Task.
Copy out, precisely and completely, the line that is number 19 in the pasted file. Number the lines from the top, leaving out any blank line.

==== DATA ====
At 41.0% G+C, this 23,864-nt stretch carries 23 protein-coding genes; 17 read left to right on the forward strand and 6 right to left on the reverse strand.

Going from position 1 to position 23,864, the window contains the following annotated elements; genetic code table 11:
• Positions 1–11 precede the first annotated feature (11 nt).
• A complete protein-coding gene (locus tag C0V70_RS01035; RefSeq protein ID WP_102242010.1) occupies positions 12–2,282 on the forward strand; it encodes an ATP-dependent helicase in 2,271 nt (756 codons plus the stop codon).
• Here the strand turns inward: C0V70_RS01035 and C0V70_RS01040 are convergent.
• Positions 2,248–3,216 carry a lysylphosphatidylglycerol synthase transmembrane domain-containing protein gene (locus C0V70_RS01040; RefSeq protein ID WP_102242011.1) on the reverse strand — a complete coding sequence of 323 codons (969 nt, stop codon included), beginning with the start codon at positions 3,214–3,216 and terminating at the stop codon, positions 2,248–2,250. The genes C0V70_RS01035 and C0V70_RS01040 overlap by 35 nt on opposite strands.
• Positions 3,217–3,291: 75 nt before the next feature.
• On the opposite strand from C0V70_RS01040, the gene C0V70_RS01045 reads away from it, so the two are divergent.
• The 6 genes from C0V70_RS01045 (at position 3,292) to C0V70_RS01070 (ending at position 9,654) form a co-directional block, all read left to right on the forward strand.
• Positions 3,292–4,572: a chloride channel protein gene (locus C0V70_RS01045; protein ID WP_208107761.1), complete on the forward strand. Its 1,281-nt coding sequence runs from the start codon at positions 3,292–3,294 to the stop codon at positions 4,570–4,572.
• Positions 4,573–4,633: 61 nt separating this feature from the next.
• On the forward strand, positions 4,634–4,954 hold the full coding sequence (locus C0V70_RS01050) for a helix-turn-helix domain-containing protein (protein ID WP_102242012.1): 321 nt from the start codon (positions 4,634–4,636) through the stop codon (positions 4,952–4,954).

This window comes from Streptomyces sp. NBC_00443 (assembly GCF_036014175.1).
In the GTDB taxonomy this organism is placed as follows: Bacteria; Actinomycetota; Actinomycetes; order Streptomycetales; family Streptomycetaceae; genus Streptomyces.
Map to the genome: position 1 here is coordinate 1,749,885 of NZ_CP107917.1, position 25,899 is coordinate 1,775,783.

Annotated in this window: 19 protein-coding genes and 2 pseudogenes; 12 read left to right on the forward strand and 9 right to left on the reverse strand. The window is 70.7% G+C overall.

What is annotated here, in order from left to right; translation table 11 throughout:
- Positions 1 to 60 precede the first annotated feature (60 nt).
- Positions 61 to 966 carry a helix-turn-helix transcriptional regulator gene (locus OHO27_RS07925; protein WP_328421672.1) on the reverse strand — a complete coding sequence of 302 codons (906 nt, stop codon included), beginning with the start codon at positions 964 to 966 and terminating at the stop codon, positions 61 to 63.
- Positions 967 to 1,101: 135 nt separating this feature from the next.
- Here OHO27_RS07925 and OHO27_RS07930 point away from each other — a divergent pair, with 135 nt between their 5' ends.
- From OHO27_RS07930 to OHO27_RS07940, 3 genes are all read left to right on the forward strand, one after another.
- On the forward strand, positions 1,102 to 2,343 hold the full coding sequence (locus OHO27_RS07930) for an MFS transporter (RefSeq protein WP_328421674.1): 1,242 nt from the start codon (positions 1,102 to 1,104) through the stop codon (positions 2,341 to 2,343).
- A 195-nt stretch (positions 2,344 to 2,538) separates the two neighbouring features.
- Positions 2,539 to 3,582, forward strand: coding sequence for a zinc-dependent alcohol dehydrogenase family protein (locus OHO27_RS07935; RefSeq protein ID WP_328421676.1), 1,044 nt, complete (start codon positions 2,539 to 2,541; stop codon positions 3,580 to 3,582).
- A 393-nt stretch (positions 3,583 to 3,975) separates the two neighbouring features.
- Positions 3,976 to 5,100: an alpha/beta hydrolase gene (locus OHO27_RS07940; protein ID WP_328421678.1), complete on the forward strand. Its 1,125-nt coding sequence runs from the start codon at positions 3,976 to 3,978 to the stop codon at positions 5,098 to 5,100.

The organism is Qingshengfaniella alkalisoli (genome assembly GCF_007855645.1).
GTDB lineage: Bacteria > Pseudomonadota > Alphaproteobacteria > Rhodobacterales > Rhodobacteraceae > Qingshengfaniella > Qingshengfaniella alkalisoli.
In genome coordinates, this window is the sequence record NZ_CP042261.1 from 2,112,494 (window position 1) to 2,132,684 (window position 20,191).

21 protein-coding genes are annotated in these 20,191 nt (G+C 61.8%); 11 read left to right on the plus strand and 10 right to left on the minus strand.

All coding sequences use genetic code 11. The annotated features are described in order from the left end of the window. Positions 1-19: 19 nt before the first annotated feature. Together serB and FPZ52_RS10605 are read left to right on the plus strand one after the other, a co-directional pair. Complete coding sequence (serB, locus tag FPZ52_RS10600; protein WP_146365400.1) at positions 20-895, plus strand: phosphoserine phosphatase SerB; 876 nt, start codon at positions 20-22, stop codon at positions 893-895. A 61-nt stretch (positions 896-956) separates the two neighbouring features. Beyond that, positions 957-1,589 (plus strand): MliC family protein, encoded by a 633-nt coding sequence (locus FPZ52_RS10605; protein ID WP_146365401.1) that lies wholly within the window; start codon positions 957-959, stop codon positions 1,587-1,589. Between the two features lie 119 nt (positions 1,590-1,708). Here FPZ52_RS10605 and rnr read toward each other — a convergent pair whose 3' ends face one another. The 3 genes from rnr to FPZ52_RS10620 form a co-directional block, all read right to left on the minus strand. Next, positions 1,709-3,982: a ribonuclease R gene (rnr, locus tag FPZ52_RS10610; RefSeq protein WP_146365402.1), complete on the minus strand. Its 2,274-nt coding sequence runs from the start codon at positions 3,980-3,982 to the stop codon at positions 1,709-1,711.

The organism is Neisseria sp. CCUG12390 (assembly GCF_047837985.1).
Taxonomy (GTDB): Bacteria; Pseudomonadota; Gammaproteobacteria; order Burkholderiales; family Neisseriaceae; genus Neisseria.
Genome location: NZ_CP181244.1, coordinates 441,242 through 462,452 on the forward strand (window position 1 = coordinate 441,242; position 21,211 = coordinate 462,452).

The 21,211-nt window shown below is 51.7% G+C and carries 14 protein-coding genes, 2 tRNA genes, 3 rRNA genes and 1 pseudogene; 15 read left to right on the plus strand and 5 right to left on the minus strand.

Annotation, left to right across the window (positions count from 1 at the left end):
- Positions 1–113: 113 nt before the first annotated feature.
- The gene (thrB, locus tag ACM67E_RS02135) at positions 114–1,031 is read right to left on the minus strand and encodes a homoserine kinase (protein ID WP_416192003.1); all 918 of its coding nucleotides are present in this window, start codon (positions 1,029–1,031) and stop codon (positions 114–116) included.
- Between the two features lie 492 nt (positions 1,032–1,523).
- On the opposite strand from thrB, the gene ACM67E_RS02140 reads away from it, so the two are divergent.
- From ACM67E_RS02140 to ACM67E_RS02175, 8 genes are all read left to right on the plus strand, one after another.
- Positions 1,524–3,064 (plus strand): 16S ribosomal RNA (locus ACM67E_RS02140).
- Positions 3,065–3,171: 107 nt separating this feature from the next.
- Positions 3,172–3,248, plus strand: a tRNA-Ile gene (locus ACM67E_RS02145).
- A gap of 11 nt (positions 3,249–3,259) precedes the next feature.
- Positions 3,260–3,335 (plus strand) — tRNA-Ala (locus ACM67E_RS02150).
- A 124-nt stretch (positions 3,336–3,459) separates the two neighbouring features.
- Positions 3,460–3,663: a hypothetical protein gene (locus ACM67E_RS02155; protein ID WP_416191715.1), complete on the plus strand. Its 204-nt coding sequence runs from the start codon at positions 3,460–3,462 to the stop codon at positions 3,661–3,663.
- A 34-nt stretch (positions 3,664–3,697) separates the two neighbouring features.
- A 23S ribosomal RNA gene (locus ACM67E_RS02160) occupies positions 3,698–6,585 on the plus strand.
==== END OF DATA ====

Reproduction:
- Positions 61 to 966 carry a helix-turn-helix transcriptional regulator gene (locus OHO27_RS07925; protein WP_328421672.1) on the reverse strand — a complete coding sequence of 302 codons (906 nt, stop codon included), beginning with the start codon at positions 964 to 966 and terminating at the stop codon, positions 61 to 63.